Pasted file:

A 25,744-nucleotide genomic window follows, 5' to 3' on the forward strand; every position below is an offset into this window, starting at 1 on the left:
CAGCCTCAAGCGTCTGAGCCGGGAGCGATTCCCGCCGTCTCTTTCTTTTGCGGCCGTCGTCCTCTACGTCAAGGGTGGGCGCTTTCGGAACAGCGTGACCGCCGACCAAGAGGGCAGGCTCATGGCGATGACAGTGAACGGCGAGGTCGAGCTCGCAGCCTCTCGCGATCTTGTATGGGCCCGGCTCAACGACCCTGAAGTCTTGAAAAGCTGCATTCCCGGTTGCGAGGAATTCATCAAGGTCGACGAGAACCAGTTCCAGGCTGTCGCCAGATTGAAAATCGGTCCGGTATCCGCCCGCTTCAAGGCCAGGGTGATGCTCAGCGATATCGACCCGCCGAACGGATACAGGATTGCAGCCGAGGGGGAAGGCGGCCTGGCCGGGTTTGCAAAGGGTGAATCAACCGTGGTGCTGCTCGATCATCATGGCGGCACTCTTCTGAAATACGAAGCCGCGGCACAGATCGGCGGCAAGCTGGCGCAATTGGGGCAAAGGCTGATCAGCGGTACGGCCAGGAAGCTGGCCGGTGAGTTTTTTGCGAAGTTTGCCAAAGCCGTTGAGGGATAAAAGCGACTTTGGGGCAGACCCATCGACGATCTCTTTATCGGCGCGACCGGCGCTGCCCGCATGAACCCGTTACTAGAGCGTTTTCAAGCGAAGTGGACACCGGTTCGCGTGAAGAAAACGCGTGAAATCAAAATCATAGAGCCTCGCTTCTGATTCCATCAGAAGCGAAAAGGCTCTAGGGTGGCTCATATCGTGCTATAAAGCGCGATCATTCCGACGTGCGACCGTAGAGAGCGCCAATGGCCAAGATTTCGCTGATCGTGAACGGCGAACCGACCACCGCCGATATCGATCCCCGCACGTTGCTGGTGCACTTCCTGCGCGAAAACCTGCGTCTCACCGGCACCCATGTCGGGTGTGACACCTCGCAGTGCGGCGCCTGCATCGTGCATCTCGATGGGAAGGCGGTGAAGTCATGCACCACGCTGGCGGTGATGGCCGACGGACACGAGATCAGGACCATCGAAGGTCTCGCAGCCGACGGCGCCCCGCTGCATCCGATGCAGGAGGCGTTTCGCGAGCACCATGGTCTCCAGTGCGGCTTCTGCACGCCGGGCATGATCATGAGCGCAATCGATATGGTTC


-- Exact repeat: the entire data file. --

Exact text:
A 25,744-nucleotide genomic window follows, 5' to 3' on the forward strand; every position below is an offset into this window, starting at 1 on the left:
CAGCCTCAAGCGTCTGAGCCGGGAGCGATTCCCGCCGTCTCTTTCTTTTGCGGCCGTCGTCCTCTACGTCAAGGGTGGGCGCTTTCGGAACAGCGTGACCGCCGACCAAGAGGGCAGGCTCATGGCGATGACAGTGAACGGCGAGGTCGAGCTCGCAGCCTCTCGCGATCTTGTATGGGCCCGGCTCAACGACCCTGAAGTCTTGAAAAGCTGCATTCCCGGTTGCGAGGAATTCATCAAGGTCGACGAGAACCAGTTCCAGGCTGTCGCCAGATTGAAAATCGGTCCGGTATCCGCCCGCTTCAAGGCCAGGGTGATGCTCAGCGATATCGACCCGCCGAACGGATACAGGATTGCAGCCGAGGGGGAAGGCGGCCTGGCCGGGTTTGCAAAGGGTGAATCAACCGTGGTGCTGCTCGATCATCATGGCGGCACTCTTCTGAAATACGAAGCCGCGGCACAGATCGGCGGCAAGCTGGCGCAATTGGGGCAAAGGCTGATCAGCGGTACGGCCAGGAAGCTGGCCGGTGAGTTTTTTGCGAAGTTTGCCAAAGCCGTTGAGGGATAAAAGCGACTTTGGGGCAGACCCATCGACGATCTCTTTATCGGCGCGACCGGCGCTGCCCGCATGAACCCGTTACTAGAGCGTTTTCAAGCGAAGTGGACACCGGTTCGCGTGAAGAAAACGCGTGAAATCAAAATCATAGAGCCTCGCTTCTGATTCCATCAGAAGCGAAAAGGCTCTAGGGTGGCTCATATCGTGCTATAAAGCGCGATCATTCCGACGTGCGACCGTAGAGAGCGCCAATGGCCAAGATTTCGCTGATCGTGAACGGCGAACCGACCACCGCCGATATCGATCCCCGCACGTTGCTGGTGCACTTCCTGCGCGAAAACCTGCGTCTCACCGGCACCCATGTCGGGTGTGACACCTCGCAGTGCGGCGCCTGCATCGTGCATCTCGATGGGAAGGCGGTGAAGTCATGCACCACGCTGGCGGTGATGGCCGACGGACACGAGATCAGGACCATCGAAGGTCTCGCAGCCGACGGCGCCCCGCTGCATCCGATGCAGGAGGCGTTTCGCGAGCACCATGGTCTCCAGTGCGGCTTCTGCACGCCGGGCATGATCATGAGCGCAATCGATATGGTTC